Written PostThe Top 15 Comic Book Series of 2015 — Part Three!

The Top 15 Comic Book Series of 2015 — Part Three!

I love reading comic books, and it has been fun writing about My Favorite Comic Book Series of 2014Click here for part one of my list, numbers fifteen through elevenClick here for part two of my list, numbers ten through six.  Let’s bring this home, shall we?

5. Avengers/New Avengers by Jonathan Hickman & Simone Bianchi, Rags Morales, Valerio Schiti, Kev Walker, Mike Deodato, Salvador Larroca & others — For three years now, Jonathan Hickman has been crafting his enormous Avengers epic, and it has been building and building and building.  Now everything is coming together and, for the second half of 2014, it has been one awesome payoff after another, as years of stories and subplots have all reached a climax.  This is an Avengers story but it’s much larger than that, with characters from across the Marvel Universe playing critical roles in this saga.  As an example: the Fantastic Four comic book might have been cancelled, but Reed and Sue are hugely important in this story.  I can’t believe the things that have happened in this saga so far.  (I hope to heck this isn’t going to end in a huge magic re-set button.)  The Marvel universe has been split in two with the discovery that a group of heroes (including Tony Stark, Reed Richards, Doctor Strange, Black Bolt, the Beast, the Black Panther, and Namor the Sub-Mariner) have, in secret, made a terrible moral choice in their efforts to save the world.  Captain America, horrified by what they have done, leads a group of heroes — including Reed’s wife Sue — to hunt them down.  Meanwhile, the Avengers have shattered, pulled apart by crises across the cosmos.  A.I.M. continues to plot, and a villainous cabal led by an unleashed Thanos is gleefully destroying entire worlds.  Oh, and did I mention that the Black Panther recently murdered Namor?  This is super-hero comic book story-telling at its best.  Mr. Hickman has spun a wonderfully complex yarn, ably assisted by a talented array of artists.  Mr. Hickman’s lengthy story looks to be coming to an end in the next few months.  If he can stick the landing, this will be one for the ages.  (Mr. Hickman’s run began with a bang in New Avengers vol. 1: Everything Dies.)

4. Velvet by Ed Brubaker & Steve Epting — Mr. Brubaker and Mr. Epting previously collaborated on Captain America: The Winter Soldier, the defining Captain America story of the past two decades and the inspiration for Marvel’s recent film.  (I wrote about their Winter Soldier story-line here, and click here for my review of the film Captain America: The Winter Soldier.)  So I was excited to read their new creator-owned series, but even so I was unprepared for the greatness of Velvet.  The series’ premise is golden: what if Moneypenny was actually a former double-oh agent, now assigned to a desk at HQ but forced back into the field by a terrible betrayal?  The year is 1973, and Velvet Templeton has been, for eighteen years, the secretary and right-hand woman for the Director of Arc-7, a super-secret British organization of spies.  When their best agent (think James Bond) is murdered on assignment, Velvet finds herself framed for the deed and on the run from everyone she once trusted.  Velvet is a rich conspiracy thriller in the tradition of Tinker, Tailor, Soldier, Spy, but it’s also a loving homage to the mystique of sixties-era James Bond adventures, with gadgets and fisticuffs and chases.  Mr. Brubaker melds those two genres perfectly, creating a series that is deadly serious and suspenseful, while also being a ripping adventure yarn.  Mr. Epting’s art, meanwhile, has never been better.  This man can draw absolutely anything, and page after page I am astounded at what he is able to create.  Every frame, every image, is absolutely perfect.  I am in awe.  I love this book and desperately need it to come out more frequently.  (Get yourself hooked with Velvet vol. 1: Before the Living End Even that title is awesome!!)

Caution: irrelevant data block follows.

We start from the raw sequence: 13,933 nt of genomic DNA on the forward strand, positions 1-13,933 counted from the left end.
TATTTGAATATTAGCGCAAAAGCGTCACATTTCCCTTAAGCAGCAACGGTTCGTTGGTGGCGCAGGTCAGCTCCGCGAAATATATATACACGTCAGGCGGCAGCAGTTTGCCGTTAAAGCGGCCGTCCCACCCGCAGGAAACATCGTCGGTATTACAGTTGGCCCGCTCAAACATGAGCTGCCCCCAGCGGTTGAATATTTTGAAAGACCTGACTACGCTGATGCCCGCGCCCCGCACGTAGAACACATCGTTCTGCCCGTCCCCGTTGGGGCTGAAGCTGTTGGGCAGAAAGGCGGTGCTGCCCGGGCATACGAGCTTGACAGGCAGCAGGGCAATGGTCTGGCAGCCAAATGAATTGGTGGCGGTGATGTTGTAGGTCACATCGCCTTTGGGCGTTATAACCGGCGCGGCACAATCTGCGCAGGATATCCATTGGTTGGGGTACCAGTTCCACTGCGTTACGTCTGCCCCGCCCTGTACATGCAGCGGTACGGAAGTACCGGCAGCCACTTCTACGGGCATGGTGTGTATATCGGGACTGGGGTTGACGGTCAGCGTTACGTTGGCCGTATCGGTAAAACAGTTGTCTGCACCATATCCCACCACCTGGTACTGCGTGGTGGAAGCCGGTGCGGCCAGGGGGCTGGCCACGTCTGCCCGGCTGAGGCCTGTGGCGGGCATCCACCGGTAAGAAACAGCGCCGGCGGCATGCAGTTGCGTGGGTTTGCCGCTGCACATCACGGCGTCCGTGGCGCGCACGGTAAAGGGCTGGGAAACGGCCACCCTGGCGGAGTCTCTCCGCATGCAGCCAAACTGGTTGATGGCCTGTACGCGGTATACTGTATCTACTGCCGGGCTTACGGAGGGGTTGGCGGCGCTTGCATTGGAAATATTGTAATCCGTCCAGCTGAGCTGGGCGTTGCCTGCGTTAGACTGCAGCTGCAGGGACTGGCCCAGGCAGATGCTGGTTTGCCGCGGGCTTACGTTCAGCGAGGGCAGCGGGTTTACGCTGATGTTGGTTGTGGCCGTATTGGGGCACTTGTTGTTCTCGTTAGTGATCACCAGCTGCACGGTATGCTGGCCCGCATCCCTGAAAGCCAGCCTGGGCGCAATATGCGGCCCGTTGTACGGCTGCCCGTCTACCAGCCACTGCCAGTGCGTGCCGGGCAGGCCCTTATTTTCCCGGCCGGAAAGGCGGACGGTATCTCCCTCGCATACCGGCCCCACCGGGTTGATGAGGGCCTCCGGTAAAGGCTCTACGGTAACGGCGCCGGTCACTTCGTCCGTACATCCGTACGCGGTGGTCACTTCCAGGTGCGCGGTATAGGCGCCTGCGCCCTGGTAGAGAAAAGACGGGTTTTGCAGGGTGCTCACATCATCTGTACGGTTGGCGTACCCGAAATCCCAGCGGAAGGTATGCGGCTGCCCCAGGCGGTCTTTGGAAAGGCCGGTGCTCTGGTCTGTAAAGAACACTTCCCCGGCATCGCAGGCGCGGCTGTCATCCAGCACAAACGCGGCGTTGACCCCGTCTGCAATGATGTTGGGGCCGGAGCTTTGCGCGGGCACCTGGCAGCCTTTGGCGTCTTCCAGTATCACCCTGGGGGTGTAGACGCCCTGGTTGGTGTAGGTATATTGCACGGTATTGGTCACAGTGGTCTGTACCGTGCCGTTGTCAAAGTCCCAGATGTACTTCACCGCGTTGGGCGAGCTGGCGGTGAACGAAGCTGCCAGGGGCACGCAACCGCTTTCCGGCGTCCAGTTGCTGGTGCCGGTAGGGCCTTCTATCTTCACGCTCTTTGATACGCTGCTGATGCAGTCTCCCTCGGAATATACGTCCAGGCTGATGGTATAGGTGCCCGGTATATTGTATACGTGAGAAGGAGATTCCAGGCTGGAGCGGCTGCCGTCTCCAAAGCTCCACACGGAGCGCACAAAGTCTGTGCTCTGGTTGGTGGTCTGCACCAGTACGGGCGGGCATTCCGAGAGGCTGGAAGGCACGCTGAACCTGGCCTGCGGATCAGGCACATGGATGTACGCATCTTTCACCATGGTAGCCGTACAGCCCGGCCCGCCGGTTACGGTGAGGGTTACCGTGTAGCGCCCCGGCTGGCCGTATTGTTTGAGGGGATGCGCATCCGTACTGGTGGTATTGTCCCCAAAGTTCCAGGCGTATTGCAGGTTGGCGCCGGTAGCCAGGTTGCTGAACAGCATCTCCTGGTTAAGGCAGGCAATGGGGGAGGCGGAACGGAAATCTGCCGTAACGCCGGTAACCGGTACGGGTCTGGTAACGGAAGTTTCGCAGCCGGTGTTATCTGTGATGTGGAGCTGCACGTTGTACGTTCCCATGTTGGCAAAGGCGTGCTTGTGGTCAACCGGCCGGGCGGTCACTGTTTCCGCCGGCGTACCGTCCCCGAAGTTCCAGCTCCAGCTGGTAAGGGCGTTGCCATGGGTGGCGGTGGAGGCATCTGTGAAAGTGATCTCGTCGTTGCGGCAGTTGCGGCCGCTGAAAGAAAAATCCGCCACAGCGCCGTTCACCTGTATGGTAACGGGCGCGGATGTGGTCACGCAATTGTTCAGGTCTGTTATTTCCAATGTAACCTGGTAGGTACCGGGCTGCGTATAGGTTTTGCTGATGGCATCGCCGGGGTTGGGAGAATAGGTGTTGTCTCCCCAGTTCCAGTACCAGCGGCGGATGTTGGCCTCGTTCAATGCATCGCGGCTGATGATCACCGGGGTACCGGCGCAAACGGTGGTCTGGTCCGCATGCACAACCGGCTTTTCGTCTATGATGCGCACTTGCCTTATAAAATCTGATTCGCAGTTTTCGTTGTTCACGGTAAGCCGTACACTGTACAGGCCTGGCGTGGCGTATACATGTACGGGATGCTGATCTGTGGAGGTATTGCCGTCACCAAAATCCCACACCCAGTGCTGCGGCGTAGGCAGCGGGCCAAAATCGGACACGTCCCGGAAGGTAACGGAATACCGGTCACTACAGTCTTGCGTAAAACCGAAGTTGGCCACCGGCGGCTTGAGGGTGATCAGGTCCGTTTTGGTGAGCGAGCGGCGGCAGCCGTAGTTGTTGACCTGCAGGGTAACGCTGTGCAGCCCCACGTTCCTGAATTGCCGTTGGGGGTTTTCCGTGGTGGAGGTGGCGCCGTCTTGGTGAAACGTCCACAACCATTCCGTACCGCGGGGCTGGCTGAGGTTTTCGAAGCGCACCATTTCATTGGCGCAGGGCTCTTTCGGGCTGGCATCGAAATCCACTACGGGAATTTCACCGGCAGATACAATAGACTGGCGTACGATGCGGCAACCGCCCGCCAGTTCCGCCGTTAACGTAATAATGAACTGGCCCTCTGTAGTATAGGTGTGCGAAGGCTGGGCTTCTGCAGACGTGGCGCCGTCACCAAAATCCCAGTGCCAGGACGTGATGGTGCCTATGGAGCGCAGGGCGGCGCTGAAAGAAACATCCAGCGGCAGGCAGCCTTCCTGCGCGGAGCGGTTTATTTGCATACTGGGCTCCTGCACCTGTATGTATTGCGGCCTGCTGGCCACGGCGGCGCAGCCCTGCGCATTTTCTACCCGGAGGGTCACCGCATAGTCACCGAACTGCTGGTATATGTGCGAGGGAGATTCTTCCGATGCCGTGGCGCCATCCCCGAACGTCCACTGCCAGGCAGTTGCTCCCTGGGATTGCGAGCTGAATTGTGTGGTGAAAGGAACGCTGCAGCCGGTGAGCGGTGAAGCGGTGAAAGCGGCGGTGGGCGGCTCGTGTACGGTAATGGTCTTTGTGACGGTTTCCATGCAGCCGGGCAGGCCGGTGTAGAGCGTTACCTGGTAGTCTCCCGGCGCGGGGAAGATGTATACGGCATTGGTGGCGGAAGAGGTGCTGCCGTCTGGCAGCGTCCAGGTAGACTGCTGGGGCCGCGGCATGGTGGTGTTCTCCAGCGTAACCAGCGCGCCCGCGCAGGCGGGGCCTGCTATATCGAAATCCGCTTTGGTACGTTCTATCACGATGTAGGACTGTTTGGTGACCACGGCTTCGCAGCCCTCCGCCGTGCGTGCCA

3. Lazarus by Greg Rucka & Michael Lark — In a dystopian future, the world is ruled by a handful of powerful families.  These business-people and their conglomerates have taken over the world, replacing the nation-state governments we know today.  A young woman named Forever is the “Lazarus” of the Carlye family.  She is the daughter of the family head (or at least she believes herself to be, whether she is or is not has yet to be confirmed) and has been genetically engineered and trained-since-birth to be a fearsome warrior, capable of healing from most any injury.  She is also noble and courageous, and as she finds herself swept deeper into the seedy, dangerous world in which she lives, she begins to question her previously unswerving loyalty to her family.  Forever is a wonderful character, an instantly iconic sci-fi heroine who is a rich, original creation.  I adore the attention to detail in the elaborate world-building that Mr. Rucka has done (the book’s terrific letters pages always features lots of extra back-story and detail on the characters and settings), but what makes Lazarus so good is Mr. Rucka’s incredible ability to create compelling characters, and his unrelenting willingness to twist the knife into those characters.  I read each issue of Lazarus with my heart clenched, hoping for the best for the characters I have grown to love but fearing the worst. Mr. Rucka and Mr. Lark previously collaborated on the amazing series for DC Comics, Gotham Central, and they remain a perfect match.  I love Mr. Lark’s style, incredibly stark and also richly detailed.  I adore this book.  And it’s only number three on my list!!  (Step into this world and begin the story with Lazarus volume one.)